Rwanda's Tutsi-led government is warning of preparations for a new genocide by militias of the Hutu majority based in the neighbouring Democratic Republic of Congo. In the latest alarmist statement, the defence minister of Rwanda, Emmanuel Hayarimana, said more than 40,000 rebels were marching from their Congolese bases at Kabalo, some 280 miles from the south-west Rwandan border, and from Kamina, 500 miles from the frontier.
The Rwandans are parading Hutu prisoners in support of their claims. In the face of increasing international scepticism, Rwanda's military government needs to justify the presence of 11,000 of its troops in the DRC.
Pierre Habimana is one of the prisoners. If this Hutu's captors are to be believed, their prisoner was part of the advance guard of the foiled second genocide, a repeat of the savage machete rampage that left up to 800,000 Tutsis dead in three months in 1994.
The prisoner clutched his crucifix as he spoke. "We had a revelation that the land was going to be ours," said the Interahamwe militia leader, captured last month by the Rwandan military. "It was a sign from the Lord, and so all means were acceptable to conquer the land." Because of the threat of people such as Habimana, still hiding in the Congolese jungle just a few kilometres away, Rwanda can justify its role in the three-year war in the Democratic Republic of Congo.
Forty-year-old Habimana, whose nom de guerre is Bemera, is in military custody and must negotiate his way out of death by firing squad. So he may, for the benefit of journalists brought by his captors to meet him at a hilltop barracks, be overstating the size of the Hutu offensive.
But Colonel Bemera ("My name signified 'Those who believe'") may be telling the truth. "I was the chief of staff of Alir 1, which was born through God's work in the refugee camps in Congo. Alir means Armée de Liberation du Rwanda. A Congolese woman at Masisi camp told us her vision – if we continued to kill the pigs belonging to the locals, we would perish. But God was ready to give us Rwanda and it was our mission to return."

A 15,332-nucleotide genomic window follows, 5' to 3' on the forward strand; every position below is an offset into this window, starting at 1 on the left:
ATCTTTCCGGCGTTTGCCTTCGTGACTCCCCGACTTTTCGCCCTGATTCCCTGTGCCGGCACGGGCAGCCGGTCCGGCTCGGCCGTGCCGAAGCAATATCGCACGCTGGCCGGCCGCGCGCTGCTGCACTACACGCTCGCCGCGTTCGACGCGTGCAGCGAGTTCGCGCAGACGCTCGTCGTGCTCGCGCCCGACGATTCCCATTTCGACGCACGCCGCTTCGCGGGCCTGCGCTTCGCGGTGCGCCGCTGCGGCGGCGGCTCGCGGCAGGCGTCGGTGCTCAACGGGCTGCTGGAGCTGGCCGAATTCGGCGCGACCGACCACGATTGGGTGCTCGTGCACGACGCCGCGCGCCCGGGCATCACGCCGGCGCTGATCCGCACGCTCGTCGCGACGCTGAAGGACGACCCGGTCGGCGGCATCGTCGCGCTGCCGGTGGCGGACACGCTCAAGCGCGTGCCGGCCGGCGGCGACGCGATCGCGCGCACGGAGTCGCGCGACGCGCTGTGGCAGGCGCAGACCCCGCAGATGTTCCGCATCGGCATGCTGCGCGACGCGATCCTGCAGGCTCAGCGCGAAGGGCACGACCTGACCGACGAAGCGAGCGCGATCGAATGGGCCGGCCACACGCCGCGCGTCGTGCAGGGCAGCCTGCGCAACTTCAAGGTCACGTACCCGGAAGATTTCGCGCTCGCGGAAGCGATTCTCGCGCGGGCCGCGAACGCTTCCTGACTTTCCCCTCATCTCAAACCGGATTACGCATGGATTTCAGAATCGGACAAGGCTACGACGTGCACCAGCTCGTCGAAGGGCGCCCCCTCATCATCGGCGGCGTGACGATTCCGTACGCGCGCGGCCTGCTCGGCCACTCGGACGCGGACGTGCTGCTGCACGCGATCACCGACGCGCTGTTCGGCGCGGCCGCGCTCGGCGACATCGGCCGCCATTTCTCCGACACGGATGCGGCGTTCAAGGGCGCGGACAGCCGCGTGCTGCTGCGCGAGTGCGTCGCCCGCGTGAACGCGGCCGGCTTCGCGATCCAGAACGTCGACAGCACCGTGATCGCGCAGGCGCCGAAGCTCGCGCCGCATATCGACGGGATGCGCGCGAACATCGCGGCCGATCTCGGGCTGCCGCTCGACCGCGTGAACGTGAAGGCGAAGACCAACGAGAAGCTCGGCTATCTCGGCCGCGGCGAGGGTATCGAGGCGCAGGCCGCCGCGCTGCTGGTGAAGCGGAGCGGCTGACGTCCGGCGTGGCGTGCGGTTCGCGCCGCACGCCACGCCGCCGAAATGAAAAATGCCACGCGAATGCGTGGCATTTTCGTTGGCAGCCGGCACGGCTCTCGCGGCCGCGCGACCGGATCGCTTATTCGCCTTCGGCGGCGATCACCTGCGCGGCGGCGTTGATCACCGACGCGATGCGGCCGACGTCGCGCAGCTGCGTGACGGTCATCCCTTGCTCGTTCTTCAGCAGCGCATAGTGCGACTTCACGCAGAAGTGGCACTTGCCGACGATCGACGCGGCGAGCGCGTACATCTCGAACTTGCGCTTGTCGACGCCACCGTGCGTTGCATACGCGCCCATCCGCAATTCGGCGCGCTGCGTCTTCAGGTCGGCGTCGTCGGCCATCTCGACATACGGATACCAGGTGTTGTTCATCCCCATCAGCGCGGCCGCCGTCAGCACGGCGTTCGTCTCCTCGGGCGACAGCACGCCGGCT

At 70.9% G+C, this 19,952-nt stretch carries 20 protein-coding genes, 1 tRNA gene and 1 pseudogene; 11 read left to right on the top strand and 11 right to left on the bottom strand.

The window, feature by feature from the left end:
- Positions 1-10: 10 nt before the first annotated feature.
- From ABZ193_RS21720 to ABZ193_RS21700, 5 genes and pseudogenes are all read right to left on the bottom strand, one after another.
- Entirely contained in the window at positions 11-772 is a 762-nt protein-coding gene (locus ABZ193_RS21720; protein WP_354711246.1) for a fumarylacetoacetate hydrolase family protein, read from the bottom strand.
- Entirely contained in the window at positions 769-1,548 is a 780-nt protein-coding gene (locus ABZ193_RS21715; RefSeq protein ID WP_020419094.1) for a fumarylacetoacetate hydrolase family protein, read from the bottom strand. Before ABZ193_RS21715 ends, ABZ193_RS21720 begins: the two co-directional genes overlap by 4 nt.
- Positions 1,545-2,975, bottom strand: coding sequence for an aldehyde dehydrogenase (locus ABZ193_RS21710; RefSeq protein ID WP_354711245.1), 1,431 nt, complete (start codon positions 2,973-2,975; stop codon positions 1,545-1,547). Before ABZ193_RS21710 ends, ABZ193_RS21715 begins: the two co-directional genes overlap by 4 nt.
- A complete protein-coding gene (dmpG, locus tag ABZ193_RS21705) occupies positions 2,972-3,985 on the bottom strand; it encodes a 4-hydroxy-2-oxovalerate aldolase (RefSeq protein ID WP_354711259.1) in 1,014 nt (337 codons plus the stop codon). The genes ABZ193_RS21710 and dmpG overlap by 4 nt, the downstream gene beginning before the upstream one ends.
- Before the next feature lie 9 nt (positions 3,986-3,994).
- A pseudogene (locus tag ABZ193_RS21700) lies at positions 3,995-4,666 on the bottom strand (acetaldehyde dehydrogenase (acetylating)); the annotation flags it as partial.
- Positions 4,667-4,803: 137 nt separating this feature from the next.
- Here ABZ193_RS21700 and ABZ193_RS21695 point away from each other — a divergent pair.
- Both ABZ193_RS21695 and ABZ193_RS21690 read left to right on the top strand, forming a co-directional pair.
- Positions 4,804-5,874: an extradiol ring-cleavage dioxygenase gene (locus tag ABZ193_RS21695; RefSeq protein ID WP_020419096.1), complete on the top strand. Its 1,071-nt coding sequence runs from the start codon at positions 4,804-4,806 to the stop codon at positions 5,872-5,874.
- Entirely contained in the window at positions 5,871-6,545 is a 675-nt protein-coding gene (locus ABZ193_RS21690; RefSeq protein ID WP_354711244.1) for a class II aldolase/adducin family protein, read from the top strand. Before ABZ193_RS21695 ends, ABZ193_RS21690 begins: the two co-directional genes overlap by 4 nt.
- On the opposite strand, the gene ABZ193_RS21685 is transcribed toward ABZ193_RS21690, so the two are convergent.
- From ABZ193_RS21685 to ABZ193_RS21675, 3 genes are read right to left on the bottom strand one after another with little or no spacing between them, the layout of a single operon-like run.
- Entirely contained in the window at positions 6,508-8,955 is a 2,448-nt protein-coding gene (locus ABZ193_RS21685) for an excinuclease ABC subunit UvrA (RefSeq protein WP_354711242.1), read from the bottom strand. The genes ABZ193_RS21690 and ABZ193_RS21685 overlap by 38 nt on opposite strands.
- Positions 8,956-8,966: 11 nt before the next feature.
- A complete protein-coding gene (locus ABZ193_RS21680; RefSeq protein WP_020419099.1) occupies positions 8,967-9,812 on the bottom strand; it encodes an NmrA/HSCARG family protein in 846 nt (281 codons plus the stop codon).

Thousands of Rwandans fled to neighbouring Congo during and after the 1994 genocide. They were Tutsis, the minority élite caste that had been the target of the frenzied murder, as well as their Hutu friends. Others who fled included the Interahamwe (the killers). Many have now returned to Rwanda and the stragglers are increasingly suspected of having something to hide or planning a final solution.
The Rwandan Patriotic Army (RPA), which has governed the small country since crushing the genocidaires in July 1994, claims that Alir is acting with the support of Joseph Kabila and his allies from Zimbabwe, Angola, Namibia and Burundi. The accusation is serious: to gain military advantage over Rwandan troops occupying the DRC, Mr Kabila is allegedly prepared to destabilise Rwanda by raising the spectre of a new genocide.
"The Interahamwe are unrepentant," said the RPA deputy chief of staff, Brigadier-General James Kabarebe, at his Kigali headquarters. "They want to finish the job. If two or three of them are picked up in Europe from time to time, just imagine how many are hiding in Congo. They have received airdrops of arms from Kabila."
Elaborating with a surprising amount of detail, he added: "Alir 1 consists of at least 13,000 men but it has been neutralised now. Alir 2, which is preparing an offensive from the south, is made up of 40,000 men."
In his hilltop prison near the capital, Habimana, wearing a new, lime-green shirt and jeans, sat behind his interrogation table and outlined his view of events in 1994.
"In Alir, we do not use the word genocide. What happened in 1994 was, to us, a massacre. To have been a genocide, the killings would have had to be premeditated. There was incitement to hatred but there was not a pre-planned annihilation of the Tutsis. They were killed because of their possessions and because they were at war with the government.
"I was innocent of genocide. I was like a technician. I was defending the government of the day. It is not true that we wanted to bring back the genocide. We Hutus just want our power back," he said.
It is clear from his vocabulary that Habimana has spent the last seven years in the jungle. Rwandans living at home since the genocide do not use the H-word or the T-word. Such talk is detonator rhetoric and everyone knows that only the R-word, reconciliation, will keep international aid flowing. So the rebels captured at the same time as Habimana went to a "re-education camp".
Yet even as the Rwandan military government is engaged in a grandiose exercise to prove to the world it can turn the other cheek, every fibre in its being is imbued with the terrible fear of the Interahamwe and the plethora of militias and mercenaries it can enlist.
That is why Rwanda will never fully pull out of the DRC – and why there cannot be stability in this key region of Africa – until there is the international will for thousands of United Nations peace-keepers and observers to launch a disarmament programme in the Congo that will be the biggest the world has ever seen.Reuse content